The mainstream banks are vital in that they control the creation and allocation of money. As leading economist Martin Wolf reminds us, 97% of money supply in UK is written into existence by private banks - as a direct consequence of their issuing loans.
This model gives great power to the banks in making decisions on which investments will be supported and which will not. They are, therefore, the ultimate gatekeepers to influencing our ability to move towards a sustainable economic future.
We can think about workaround solutions, such as the creation of new independent money systems - based on alternative currencies - but these alone will not deliver the radical shift in investment and the pace that is required.
We can create a Green Investment Bank - as we have in the UK - but this can only deliver a limited impact. With its £3.8bn total fund, the UK Green Investment Bank only represents around 0.25% of UK GDP - a long way short of Stern's 2%.
We can also look to the alternative and sustainable banks, such as those represented by the Global Alliance for Banking on Values - a group of the world's leading sustainable banks with combined assets of over $70bn - but we need to mobilise reinvestment across the whole of our economies at a much greater scale - not just in the so-called green economy, but actually greening the whole economy.
We still have far too much of our financial capital tied up in 'old economy' activity and not enough being diverted into nurturing the sustainable economy. We still need the mainstream banks to step up to the plate.
It was good to hear the Governor of the Bank of England this week calling for banks to adopt higher ethical standards, but deeper reforms will be necessary. Two big shifts are required in the creation of money and how we allocate it.
Firstly, we need to we take away the power of private banks to write their own money into existence. Martin Wolf recently endorsed the Positive Money proposal, calling for money to be created by the state, in the public interest, and spent into the economy through government spending/allocation, instead of being lent into the economy by banks.
According to Wolf, this would also make it possible to increase the money supply without encouraging people to borrow to the hilt. It would end the 'too-big-to-fail' syndrome in banking, create more stable credit cycles and it would also transfer the benefits from creating money to the public.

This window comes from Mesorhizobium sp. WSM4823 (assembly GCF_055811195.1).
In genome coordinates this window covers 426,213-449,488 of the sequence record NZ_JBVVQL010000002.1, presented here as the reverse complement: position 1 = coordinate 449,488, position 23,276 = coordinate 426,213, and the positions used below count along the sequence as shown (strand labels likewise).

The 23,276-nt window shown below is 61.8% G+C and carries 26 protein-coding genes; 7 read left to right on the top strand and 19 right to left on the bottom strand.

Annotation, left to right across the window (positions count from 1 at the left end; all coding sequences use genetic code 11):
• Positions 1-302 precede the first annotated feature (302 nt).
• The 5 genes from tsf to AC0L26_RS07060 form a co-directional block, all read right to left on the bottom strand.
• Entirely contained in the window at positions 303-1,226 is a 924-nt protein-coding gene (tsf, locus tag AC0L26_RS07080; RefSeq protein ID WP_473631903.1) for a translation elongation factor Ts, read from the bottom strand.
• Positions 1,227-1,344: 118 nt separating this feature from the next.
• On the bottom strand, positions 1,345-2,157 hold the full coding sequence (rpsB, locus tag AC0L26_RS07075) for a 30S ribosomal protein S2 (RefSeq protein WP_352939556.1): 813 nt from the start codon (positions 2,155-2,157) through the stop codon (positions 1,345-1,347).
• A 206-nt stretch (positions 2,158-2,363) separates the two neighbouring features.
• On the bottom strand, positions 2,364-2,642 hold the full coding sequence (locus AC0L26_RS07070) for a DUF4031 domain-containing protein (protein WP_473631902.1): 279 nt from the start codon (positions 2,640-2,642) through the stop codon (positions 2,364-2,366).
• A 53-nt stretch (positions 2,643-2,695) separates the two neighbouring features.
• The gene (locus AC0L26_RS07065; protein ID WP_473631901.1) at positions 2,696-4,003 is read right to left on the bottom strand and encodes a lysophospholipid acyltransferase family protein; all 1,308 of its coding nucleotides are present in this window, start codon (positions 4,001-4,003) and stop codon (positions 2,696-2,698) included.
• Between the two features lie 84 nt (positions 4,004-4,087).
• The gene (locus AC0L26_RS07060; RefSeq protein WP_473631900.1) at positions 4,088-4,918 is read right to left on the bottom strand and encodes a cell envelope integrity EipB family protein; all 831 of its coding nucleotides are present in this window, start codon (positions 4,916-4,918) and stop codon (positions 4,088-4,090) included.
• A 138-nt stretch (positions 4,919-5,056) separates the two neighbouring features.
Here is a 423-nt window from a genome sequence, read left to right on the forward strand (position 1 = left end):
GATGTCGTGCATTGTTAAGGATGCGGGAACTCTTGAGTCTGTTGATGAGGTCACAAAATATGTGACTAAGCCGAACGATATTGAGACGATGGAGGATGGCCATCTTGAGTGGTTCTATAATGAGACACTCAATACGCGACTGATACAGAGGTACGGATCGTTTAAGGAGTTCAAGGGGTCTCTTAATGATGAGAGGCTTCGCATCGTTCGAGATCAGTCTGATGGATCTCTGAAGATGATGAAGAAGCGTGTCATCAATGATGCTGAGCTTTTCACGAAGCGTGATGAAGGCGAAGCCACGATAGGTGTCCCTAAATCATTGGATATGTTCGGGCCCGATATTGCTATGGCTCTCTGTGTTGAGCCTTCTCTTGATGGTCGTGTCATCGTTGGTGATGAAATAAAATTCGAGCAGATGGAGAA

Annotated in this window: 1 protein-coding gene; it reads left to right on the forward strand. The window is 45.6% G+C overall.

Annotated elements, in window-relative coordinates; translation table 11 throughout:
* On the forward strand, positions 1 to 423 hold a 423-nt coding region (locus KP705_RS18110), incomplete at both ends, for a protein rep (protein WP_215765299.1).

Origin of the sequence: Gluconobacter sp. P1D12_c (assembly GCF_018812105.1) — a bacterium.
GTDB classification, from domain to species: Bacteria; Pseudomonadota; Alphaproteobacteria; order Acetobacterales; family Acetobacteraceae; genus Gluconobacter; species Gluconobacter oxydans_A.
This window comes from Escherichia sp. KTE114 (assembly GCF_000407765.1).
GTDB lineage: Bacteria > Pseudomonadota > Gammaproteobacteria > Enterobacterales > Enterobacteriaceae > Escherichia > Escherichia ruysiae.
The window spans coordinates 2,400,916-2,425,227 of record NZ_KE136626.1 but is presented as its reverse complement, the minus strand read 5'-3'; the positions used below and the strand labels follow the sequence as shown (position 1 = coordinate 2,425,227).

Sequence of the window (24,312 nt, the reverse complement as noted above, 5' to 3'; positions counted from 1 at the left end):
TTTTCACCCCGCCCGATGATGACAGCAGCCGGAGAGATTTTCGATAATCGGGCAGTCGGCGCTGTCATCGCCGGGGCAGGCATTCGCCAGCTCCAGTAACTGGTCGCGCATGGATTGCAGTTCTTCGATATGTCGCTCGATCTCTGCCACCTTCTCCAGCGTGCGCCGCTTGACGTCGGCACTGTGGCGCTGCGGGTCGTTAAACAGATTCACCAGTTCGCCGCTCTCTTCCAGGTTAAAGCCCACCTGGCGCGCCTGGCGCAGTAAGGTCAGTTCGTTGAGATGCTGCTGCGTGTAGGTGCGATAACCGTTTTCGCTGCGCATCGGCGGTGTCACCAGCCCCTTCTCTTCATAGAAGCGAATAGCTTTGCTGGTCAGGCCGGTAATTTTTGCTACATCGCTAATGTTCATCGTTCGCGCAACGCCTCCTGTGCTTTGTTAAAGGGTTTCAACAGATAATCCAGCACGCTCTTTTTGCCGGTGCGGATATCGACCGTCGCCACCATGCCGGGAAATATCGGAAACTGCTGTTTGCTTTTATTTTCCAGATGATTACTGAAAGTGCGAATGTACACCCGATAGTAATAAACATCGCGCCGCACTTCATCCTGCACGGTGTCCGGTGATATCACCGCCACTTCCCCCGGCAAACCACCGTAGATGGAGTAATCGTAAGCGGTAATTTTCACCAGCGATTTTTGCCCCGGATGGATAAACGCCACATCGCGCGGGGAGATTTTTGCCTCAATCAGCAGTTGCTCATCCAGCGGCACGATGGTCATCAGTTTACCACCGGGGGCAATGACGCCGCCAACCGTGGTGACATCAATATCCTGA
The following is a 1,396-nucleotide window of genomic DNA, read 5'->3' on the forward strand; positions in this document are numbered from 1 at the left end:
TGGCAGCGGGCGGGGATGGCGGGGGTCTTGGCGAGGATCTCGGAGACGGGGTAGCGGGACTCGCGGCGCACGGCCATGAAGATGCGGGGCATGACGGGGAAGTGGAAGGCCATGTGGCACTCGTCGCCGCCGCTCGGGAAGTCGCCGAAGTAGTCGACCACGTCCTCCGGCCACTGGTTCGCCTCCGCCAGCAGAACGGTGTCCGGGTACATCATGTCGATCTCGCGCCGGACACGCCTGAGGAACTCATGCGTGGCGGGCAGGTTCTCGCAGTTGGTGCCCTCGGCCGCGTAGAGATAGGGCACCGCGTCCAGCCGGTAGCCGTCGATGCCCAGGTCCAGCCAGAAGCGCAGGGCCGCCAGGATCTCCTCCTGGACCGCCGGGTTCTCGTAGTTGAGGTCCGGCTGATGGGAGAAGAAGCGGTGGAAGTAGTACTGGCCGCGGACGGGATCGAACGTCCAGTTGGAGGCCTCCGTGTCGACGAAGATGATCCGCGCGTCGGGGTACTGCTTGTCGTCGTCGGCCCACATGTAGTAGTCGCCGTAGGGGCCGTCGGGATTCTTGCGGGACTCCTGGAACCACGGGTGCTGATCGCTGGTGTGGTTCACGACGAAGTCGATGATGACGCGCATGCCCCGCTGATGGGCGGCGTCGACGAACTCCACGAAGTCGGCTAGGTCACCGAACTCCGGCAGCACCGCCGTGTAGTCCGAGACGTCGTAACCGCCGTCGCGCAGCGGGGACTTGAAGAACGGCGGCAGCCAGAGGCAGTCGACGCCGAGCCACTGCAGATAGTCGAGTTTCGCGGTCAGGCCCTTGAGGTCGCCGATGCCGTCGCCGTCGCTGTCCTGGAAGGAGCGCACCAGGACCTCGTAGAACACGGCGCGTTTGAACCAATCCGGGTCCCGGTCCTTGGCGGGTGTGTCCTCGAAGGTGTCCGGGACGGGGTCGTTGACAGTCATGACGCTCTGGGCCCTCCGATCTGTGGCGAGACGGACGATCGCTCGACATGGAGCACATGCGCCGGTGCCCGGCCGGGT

Positive Money also calls for money to be created free of debt. This means that money could stimulate the real economy, create jobs, and make it possible for ordinary people to start reducing their own debts.
The second shift required is for mainstream banks to redefine their 'purpose' and associated lending criteria. We need different models for our banks - to enable investment in the right things.
Triodos Bank provides a great template; its very raison d'être is to help create a society that protects and promotes the quality of life for all and to enable individuals, organisations and businesses to use their money in ways that benefit people and the environment. All investments are focused on delivering these positive outcomes.
Wouldn't it be nice if all of our banks invested in sustainable outcomes and helped their business and personal customers to do likewise; to make an affordable transition to a sustainable and low-carbon world?
If the mainstream banks were to remodel their purpose in this way, with suitably aligned investment criteria, then they could create and allocate money in support of the necessary transformation for our businesses and economies. Banking with purpose.
Conversely, if they choose to stick with their narrow perceptions of risk and opportunity, then it won't happen - at least not to the required scale and pace of change we need.
For business, we need to challenge our banks - we need them to change. And if they don't, we need to be prepared to carry out the threat of moving our money to more sustainable institutions.
The choice is stark: we can carry on as we are, on a pathway to economic and environmental collapse; or we can start to get more radical and start reinvesting in genuine transformation for a sustainable future.
To achieve this, we will need to mobilise investment and reinvestment like never before - connecting financial capital with a host of unmet needs - and to really support business transformation in universally affordable ways.
This will need a huge shift in investor behaviour, away from the narrow pursuits of maximising short-term financial gains to more holistic investment - models that will ultimately generate real living wealth for all.
This will also mean reforming our banking system - creating and allocating money in more sustainable ways. By changing the rules here, we really do change the whole game.
Money, like power, can be used for great good, but it can be also be used for great harm. There is a huge responsibility that goes with the stewardship of money and our financial capital is only as smart as the person holding it.
It's time for all of us to get smarter in how we create, allocate and deploy our financial capital - from great to even greater expectations.
Michael Townsend is the founder & CEO of sustainable business solutions firm Earthshine.